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Risks associated with working on or near scaffolding

On Behalf of | Sep 26, 2019 | Construction Site Accidents

When you make your living working in construction, chances are, you use scaffolds on at least a semi-regular basis. Temporary work platforms positioned at heights above the ground are quite common across many American construction sites, but they can also, in some instances, prove highly dangerous for construction workers.

The dangers associated with using scaffolding are numerous because they can endanger both the people working on top of them and those performing work beneath them. Still, many construction workers who suffer scaffolding-related injuries or fatalities find that their incidents result from similar hazards.

Common sources of scaffolding injuries

Construction work is not ideal for those who are afraid of heights. While you face a certain level of risk anytime you work on a ladder, rooftop or other elevated setting, scaffolds present their own height-related challenges. Many construction workers who injure themselves while using scaffolding do so in falls. While you can reduce your risk of a head injury or other type of fall-related injury by always utilizing fall protection, you cannot reasonably eliminate all scaffolding-related fall risks.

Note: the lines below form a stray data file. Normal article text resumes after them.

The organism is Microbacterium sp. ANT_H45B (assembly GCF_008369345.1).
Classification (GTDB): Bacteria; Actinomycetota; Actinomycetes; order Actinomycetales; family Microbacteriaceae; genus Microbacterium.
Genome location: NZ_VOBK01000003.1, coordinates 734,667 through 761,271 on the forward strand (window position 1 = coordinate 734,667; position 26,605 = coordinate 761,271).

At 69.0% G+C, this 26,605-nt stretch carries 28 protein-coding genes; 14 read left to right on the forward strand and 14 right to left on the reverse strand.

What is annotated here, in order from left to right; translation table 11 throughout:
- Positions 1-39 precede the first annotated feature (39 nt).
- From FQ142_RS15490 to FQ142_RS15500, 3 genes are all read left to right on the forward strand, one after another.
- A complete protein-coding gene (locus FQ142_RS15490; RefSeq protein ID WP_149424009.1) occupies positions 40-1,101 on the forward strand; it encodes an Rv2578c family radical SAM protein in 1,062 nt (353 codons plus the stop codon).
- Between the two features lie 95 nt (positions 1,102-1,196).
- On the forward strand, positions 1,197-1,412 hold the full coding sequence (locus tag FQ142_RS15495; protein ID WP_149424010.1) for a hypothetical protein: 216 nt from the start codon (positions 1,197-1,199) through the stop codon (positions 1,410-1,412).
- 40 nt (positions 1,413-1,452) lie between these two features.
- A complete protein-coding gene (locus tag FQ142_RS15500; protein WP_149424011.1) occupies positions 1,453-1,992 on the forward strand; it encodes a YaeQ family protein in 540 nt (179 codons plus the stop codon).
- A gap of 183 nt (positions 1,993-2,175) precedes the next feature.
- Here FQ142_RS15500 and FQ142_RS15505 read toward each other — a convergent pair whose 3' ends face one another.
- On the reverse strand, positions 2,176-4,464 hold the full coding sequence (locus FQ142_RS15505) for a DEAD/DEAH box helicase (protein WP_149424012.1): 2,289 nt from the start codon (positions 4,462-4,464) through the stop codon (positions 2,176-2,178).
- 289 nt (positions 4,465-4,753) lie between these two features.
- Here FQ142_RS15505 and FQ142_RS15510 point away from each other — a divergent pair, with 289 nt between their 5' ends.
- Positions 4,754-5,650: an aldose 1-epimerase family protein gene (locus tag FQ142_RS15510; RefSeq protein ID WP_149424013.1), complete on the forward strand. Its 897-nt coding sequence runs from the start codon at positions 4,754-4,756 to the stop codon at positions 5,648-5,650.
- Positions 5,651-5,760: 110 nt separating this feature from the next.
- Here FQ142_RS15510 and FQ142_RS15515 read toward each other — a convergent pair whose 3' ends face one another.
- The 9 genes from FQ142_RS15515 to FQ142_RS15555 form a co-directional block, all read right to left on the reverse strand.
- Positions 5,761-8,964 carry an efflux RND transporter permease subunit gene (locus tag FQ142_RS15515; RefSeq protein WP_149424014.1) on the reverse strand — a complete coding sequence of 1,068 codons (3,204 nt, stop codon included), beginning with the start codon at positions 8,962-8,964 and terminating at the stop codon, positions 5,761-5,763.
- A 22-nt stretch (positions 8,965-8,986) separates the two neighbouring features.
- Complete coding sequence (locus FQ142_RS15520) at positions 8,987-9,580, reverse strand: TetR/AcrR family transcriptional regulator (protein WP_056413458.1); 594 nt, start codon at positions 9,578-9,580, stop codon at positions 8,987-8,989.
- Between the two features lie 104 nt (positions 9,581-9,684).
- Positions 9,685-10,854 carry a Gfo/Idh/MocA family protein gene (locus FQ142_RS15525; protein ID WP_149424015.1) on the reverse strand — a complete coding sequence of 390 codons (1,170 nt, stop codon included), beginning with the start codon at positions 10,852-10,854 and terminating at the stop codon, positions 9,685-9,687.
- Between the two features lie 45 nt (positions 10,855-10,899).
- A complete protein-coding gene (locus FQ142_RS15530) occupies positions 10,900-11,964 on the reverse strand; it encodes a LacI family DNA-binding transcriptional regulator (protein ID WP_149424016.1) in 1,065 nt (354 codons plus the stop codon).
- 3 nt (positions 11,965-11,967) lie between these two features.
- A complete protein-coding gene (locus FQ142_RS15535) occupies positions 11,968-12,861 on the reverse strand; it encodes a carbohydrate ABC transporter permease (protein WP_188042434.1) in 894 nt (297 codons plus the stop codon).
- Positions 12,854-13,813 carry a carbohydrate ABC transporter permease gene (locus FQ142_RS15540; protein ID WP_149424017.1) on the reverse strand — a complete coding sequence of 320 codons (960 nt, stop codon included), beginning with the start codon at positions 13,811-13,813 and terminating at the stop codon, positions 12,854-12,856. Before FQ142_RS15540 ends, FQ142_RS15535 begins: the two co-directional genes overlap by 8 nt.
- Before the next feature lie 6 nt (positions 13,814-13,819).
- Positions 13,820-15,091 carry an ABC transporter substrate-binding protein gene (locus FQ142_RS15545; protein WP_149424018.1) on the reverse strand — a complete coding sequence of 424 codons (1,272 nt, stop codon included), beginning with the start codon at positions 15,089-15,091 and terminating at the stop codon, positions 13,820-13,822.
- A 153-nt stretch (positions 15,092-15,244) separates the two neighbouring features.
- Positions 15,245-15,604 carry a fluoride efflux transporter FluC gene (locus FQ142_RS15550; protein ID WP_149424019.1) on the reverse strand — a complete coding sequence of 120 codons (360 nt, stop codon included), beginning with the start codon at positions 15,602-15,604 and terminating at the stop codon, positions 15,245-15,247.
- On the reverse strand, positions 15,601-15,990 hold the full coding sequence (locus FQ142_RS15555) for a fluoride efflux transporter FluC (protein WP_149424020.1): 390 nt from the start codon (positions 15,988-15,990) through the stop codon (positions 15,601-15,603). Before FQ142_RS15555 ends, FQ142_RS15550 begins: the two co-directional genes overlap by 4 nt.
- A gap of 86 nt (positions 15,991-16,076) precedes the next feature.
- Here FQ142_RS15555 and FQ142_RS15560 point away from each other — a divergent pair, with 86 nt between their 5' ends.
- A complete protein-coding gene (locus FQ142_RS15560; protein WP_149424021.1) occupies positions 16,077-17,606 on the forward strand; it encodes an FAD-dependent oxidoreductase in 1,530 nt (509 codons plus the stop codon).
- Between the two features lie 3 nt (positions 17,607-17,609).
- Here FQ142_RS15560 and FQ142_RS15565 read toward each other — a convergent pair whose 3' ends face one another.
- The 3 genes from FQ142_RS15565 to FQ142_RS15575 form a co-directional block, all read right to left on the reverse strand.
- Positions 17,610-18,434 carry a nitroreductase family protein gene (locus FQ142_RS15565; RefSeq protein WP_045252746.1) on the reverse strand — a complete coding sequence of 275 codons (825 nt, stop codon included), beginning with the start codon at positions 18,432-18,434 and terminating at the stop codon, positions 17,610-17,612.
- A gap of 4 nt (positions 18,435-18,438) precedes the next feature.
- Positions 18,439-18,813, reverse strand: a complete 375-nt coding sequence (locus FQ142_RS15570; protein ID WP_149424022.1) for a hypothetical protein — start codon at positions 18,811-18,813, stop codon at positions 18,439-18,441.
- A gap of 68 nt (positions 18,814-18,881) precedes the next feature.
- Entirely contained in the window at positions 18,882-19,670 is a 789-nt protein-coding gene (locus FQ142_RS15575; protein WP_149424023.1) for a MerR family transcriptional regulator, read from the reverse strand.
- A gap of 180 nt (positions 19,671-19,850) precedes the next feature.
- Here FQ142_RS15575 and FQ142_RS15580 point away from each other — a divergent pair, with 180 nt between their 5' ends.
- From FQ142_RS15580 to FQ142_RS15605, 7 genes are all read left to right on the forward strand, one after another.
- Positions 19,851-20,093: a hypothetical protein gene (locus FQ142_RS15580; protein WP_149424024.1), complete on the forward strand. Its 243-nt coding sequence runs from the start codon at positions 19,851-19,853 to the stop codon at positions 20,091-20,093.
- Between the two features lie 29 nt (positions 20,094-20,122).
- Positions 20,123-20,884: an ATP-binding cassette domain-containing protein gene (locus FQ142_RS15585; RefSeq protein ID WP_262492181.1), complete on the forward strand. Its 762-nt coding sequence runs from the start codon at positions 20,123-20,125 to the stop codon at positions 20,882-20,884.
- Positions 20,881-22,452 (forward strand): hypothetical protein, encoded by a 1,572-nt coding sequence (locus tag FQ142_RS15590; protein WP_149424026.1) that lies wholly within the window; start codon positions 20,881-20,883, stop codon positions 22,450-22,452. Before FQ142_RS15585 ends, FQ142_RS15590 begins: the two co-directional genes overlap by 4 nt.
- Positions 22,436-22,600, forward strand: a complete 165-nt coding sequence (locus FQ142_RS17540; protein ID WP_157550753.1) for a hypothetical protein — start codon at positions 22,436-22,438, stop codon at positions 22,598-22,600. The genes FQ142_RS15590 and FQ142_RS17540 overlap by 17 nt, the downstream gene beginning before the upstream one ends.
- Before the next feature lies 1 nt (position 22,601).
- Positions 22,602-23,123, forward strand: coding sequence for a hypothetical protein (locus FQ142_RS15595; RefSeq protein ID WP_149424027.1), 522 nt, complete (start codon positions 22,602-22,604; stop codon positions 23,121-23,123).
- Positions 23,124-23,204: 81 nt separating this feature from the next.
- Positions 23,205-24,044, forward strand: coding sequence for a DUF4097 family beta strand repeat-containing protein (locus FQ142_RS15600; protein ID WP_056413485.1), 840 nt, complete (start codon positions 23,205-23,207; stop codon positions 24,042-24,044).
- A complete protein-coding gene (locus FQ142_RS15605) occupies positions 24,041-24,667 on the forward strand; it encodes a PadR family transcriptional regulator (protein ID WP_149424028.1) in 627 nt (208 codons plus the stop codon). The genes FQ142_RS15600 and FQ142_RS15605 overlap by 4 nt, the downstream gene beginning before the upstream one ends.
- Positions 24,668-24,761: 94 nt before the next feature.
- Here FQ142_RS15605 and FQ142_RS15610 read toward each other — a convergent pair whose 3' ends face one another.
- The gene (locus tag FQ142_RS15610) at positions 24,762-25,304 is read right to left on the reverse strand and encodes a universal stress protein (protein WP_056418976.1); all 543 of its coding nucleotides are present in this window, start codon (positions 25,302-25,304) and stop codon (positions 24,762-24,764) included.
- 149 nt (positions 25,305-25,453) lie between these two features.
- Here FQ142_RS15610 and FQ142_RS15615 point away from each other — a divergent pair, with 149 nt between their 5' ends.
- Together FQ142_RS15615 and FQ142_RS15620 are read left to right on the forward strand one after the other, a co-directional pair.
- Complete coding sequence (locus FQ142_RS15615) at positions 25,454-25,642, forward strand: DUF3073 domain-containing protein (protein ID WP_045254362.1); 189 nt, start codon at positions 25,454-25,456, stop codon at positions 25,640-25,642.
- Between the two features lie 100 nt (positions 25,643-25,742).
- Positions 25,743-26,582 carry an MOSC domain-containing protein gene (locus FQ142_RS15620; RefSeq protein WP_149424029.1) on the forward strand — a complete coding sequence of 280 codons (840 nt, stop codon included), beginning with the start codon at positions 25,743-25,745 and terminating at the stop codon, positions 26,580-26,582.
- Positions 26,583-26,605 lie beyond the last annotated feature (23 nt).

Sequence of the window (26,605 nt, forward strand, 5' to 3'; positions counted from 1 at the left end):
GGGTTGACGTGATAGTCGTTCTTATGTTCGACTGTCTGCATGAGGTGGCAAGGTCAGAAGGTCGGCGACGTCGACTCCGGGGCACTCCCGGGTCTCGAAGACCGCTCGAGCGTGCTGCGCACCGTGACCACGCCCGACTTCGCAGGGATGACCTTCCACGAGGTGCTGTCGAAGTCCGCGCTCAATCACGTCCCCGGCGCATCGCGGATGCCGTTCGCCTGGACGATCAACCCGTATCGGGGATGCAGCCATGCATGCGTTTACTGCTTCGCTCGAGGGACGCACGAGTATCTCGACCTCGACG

Additional hazards

A scaffolding collapse is another type of incident that can cause you significant injury on a construction site. While performing work on top of the scaffold can lead to serious injuries, should the scaffold collapse, so, too, can working underneath them, because you could find yourself caught or crushed by the collapsing platform.

Even if the scaffold itself stays put, you face other hazards when working below a scaffold. Falling tools, paint buckets or other equipment, for example, can cause you significant injuries if you work beneath a scaffold. You also run the risk of electrocution when you work high up on a scaffold if you raise it too close to power lines.

As a construction worker, you have a right to expect a safe work environment, and your employer has a duty to keep you and your coworkers safe while on the job. If you have concerns about the safety of your work environment, you may want to consider filing a complaint.


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